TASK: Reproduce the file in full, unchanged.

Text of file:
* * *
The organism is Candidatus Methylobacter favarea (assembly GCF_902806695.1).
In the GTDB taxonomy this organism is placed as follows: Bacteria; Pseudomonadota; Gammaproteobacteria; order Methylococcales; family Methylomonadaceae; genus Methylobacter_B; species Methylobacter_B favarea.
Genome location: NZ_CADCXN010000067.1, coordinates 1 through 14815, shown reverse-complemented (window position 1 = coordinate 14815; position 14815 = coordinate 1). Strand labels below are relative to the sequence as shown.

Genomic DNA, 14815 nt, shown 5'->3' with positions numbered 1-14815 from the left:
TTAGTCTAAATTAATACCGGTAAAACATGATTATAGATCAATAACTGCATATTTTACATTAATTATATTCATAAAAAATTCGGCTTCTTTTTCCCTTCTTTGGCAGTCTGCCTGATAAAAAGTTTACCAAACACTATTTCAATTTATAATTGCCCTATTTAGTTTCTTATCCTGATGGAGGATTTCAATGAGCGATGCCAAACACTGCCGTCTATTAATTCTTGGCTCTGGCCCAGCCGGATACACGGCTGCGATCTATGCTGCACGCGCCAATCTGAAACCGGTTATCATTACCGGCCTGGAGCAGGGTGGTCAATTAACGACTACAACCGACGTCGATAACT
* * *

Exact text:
The organism is Candidatus Methylobacter favarea (assembly GCF_902806695.1).
In the GTDB taxonomy this organism is placed as follows: Bacteria; Pseudomonadota; Gammaproteobacteria; order Methylococcales; family Methylomonadaceae; genus Methylobacter_B; species Methylobacter_B favarea.
Genome location: NZ_CADCXN010000067.1, coordinates 1 through 14815, shown reverse-complemented (window position 1 = coordinate 14815; position 14815 = coordinate 1). Strand labels below are relative to the sequence as shown.

Genomic DNA, 14815 nt, shown 5'->3' with positions numbered 1-14815 from the left:
TTAGTCTAAATTAATACCGGTAAAACATGATTATAGATCAATAACTGCATATTTTACATTAATTATATTCATAAAAAATTCGGCTTCTTTTTCCCTTCTTTGGCAGTCTGCCTGATAAAAAGTTTACCAAACACTATTTCAATTTATAATTGCCCTATTTAGTTTCTTATCCTGATGGAGGATTTCAATGAGCGATGCCAAACACTGCCGTCTATTAATTCTTGGCTCTGGCCCAGCCGGATACACGGCTGCGATCTATGCTGCACGCGCCAATCTGAAACCGGTTATCATTACCGGCCTGGAGCAGGGTGGTCAATTAACGACTACAACCGACGTCGATAACT